News Story

Only 200 Signed Up, But Traverse City’s Government Broadband Wants To Borrow $18 Million More

New pitch includes potential for energy savings

The municipal utility serving Traverse City will add an additional $18 million to its debt to expand its high-speed internet service, despite low sign-up rates to date.

On Jan. 4, the City Commission unanimously approved an application to the U.S. Department of Agriculture for a loan, which would be used to extend the geographic reach of the fiber optic network.

The changes would allow the electric utility create a so-called smart grid, capable of detecting and responding to power outages more rapidly, and provide the means to reduce energy consumption.

They would also give all the utility’s nearly 13,000 customers access to high-speed internet service. That service is already available to about 3,200 of those customers, due to $3.3 million committed in 2019 and another $850,000 obtained in 2020 through a loan from the city’s economic development fund. High-speed internet service is already available from multiple private sector providers.

According to the most recent reports from the city utility, fewer than 200 customers have signed up for fiber optic service in the initial service area. That number is far below projections published when the system was launched, after nearly a year of delays, in October 2020.

Traverse City resident Gerald DeGrazia, a retired telecom executive, said that by his reckoning, the utility will have to increase sign-up rates by about 400% over the next six months to meet its first-year projections. As a result, the system has fallen far short of the numbers needed to meet its 2021 targets, DeGrazia said.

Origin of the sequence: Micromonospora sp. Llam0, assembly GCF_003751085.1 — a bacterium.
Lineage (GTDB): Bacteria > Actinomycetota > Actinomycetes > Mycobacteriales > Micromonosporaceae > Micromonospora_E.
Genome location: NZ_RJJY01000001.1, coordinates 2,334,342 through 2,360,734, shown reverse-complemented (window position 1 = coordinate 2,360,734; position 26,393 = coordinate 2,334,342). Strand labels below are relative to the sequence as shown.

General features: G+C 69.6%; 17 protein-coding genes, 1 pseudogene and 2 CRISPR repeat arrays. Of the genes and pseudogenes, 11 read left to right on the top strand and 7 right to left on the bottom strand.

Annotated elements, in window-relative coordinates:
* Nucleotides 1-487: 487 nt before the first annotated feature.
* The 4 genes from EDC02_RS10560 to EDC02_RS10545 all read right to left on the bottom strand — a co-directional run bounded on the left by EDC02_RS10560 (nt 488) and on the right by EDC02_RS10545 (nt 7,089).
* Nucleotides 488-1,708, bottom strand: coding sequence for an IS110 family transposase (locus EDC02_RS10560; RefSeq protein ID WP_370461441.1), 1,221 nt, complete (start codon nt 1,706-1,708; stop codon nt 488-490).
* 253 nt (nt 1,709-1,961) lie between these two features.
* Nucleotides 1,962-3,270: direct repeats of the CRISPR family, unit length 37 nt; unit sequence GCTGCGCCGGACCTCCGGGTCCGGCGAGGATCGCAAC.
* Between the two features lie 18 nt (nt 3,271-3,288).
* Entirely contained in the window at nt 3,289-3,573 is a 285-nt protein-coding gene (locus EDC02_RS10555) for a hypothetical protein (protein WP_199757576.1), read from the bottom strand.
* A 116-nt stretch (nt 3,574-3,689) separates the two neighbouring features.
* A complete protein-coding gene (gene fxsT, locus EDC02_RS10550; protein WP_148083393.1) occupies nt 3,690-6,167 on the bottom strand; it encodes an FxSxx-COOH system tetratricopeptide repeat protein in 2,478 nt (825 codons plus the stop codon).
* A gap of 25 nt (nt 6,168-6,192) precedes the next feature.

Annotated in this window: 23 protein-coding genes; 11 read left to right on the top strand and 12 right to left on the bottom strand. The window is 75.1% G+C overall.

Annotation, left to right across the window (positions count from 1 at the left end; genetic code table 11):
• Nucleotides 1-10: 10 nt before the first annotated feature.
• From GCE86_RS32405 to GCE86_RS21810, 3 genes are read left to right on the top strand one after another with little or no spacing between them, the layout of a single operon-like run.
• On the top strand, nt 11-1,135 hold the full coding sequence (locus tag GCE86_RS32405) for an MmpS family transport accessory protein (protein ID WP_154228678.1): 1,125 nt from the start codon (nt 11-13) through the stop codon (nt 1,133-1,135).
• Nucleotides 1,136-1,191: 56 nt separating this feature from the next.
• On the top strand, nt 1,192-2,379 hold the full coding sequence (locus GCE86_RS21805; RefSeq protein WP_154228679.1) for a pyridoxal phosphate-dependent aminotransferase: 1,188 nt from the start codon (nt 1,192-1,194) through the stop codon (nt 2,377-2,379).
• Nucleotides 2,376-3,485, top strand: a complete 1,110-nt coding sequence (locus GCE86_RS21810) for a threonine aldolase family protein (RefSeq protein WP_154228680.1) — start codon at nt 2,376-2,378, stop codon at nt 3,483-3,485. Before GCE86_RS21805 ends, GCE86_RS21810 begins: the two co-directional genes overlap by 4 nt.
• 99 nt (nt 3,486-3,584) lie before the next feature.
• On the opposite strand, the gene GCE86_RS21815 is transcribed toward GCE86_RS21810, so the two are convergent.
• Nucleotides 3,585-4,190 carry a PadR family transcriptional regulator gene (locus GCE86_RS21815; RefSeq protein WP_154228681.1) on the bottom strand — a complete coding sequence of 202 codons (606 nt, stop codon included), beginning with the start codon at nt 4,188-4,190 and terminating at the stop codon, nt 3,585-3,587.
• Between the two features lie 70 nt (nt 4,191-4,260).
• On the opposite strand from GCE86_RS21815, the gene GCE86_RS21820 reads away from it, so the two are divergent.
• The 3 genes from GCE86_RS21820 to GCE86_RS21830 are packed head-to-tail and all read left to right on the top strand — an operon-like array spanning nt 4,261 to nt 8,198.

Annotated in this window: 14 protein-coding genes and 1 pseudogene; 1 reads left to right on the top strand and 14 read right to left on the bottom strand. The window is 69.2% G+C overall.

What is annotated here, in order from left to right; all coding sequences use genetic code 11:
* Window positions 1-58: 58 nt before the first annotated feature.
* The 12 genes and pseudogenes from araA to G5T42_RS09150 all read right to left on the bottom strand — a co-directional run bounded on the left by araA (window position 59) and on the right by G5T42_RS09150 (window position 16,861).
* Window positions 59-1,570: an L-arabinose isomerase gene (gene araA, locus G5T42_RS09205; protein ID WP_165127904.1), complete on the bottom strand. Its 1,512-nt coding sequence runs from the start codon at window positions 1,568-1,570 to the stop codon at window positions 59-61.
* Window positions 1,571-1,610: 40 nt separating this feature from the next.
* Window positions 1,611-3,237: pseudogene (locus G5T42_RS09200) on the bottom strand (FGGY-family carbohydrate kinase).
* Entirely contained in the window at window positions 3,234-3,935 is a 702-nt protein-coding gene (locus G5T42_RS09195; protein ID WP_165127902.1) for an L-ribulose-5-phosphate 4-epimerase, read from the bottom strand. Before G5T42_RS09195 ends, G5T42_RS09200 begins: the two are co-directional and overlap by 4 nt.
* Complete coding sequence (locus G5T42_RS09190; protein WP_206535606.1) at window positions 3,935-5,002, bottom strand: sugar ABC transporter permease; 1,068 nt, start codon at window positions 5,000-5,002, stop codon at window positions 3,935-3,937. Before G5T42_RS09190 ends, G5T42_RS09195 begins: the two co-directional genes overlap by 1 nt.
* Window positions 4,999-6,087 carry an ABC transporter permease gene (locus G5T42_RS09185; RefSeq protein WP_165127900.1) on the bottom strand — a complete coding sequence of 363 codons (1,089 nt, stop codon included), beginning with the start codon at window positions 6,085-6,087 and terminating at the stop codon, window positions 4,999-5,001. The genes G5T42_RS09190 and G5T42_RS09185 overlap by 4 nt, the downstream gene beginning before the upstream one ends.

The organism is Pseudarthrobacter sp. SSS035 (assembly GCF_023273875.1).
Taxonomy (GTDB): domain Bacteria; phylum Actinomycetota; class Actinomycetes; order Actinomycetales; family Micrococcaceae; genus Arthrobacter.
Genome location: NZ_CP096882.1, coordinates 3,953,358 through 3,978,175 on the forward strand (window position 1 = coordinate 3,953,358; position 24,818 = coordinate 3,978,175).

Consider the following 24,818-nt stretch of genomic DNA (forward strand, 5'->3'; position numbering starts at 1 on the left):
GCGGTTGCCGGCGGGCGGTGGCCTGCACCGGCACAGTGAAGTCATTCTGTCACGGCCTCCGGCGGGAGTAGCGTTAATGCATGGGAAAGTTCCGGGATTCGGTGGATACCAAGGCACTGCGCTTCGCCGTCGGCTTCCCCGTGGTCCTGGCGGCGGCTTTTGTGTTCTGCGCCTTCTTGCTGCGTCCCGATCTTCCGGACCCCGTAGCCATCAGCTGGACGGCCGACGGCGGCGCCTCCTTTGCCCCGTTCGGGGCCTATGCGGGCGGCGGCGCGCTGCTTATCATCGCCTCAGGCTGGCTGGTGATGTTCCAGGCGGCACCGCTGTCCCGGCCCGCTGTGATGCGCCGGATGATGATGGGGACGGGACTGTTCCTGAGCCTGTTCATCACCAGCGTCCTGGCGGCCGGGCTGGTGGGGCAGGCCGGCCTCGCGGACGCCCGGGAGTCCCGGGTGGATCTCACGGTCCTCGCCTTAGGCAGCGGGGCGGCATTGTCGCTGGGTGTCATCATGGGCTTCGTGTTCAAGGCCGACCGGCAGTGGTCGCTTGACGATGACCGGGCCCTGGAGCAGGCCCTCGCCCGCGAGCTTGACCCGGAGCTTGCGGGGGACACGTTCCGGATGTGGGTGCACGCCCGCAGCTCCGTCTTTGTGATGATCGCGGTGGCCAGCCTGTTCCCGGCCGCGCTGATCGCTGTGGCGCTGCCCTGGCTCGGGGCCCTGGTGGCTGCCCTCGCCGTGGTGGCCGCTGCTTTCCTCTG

Traverse City Light and Power spokesman Scott Menhart told the Traverse City Record-Eagle the utility was satisfied with the sign-up rate to date “because we haven’t done any targeted marketing or anything, it’s just simply word of mouth.”

DeGrazia said he remains skeptical about the level of demand for a new provider in a community where most potential customers for high-speed internet already have it.

“The people I talk to are generally pleased with the service they’re getting” from private sector providers, he said. “If the internet is up and working, they’re not complaining.”

DeGrazia said he questions the wisdom of putting Traverse City residents on the hook for significant spending on a redundant broadband system.

Jason Allen, a former state senator and director of USDA’s rural development program in Michigan, said the potential $18 million loan is consistent with the agency’s vision of increasing broadband access and the reliability of the electric grid.

Traverse City is adopting a model that has been successfully deployed in several other regions in Michigan, Allen said. The decision on whether to include high-speed internet as part of that expansion is left to the local officials, he said.

Michigan Capitol Confidential is the news source produced by the Mackinac Center for Public Policy. Michigan Capitol Confidential reports with a free-market news perspective.